Josh Blackman, Partner, Boyden UK & Ireland, highlights the importance of diversity and inclusion in healthcare to address health inequalities and improve patient outcomes.

By Josh Blackman


Health inequalities, often driven by socioeconomic factors, have long been a pressing issue in societies worldwide. These disparities, rooted in a complex interplay of social determinants, adversely affect the well-being and quality of life of individuals and communities.

With an ever-increasing divide between the number of staff working in the health and care system and the number of staff needed to meet demand, it feels like a perfect storm with a real risk of quality of care deteriorating and patient safety issues increasing. Funding has also been a well-known factor in quality of care. Prior to COVID-19, health inequalities were estimated to cost the NHS an extra £4.8 billion a year, society around £31 billion in lost productivity, and between £20 and £32 billion a year in lost tax revenue and benefit payments. Health is therefore a major determinant of economic performance and prosperity.

This article explores the concept of health inequalities, their causes, and the imperative for concerted efforts to bridge this gap and promote a fairer, more equitable society. It also explores the importance of diversifying the healthcare workforce, the benefits of inclusion, and the strategies that can be implemented to create a more equitable and inclusive healthcare system.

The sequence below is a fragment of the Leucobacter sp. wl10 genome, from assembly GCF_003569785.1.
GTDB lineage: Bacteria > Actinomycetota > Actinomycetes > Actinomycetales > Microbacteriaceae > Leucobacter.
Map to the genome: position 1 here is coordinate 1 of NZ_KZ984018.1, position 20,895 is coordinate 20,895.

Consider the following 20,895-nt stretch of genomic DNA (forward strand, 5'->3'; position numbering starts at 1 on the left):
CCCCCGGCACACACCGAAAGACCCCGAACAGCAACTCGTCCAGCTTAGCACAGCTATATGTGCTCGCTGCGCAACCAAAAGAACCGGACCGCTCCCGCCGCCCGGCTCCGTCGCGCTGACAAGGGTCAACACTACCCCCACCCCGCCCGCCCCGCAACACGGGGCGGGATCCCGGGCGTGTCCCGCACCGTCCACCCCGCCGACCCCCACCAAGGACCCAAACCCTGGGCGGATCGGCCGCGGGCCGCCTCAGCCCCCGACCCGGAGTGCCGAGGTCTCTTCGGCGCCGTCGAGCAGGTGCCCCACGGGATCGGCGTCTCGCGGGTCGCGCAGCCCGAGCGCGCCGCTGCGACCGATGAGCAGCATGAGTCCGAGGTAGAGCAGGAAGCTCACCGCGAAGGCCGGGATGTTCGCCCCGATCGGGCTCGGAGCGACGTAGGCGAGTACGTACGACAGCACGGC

Understanding health inequalities

Health inequalities refer to avoidable and unfair differences in health status and outcomes experienced by individuals or groups within a society. These disparities are not only limited to physical health but also encompass mental health, access to healthcare services, and other determinants of well-being.

Research by The King’s Fund, and based on data from 2017-19, suggested that people living in the least deprived areas could expect to live almost two decades longer in good health than those in the most deprived areas. Healthy life expectancy at birth for women in the Northeast of England was 59.0 years, compared to 65.9 years for women in the Southeast, a gap of 6.9 years. For men, this gap was 5.9 years.

The causes of health inequalities are multifaceted, with social, economic, and environmental factors playing crucial roles.

Diversity in the health and care workforce

“Diversity, inclusion and a sense of belonging are essential factors for improving health outcomes in the UK” comments Karen Daly-Gherabi, Executive Search Partner for the Social Impact Practice. Karen continues “As a multi-cultural society, healthcare professionals must understand the unique needs and challenges faced by different communities. To achieve this and address health disparities, there must be tailored services, lived experience and true representation across the workforce.”

To effectively address health inequalities, promoting diversity and inclusion in the health and care workforce is crucial.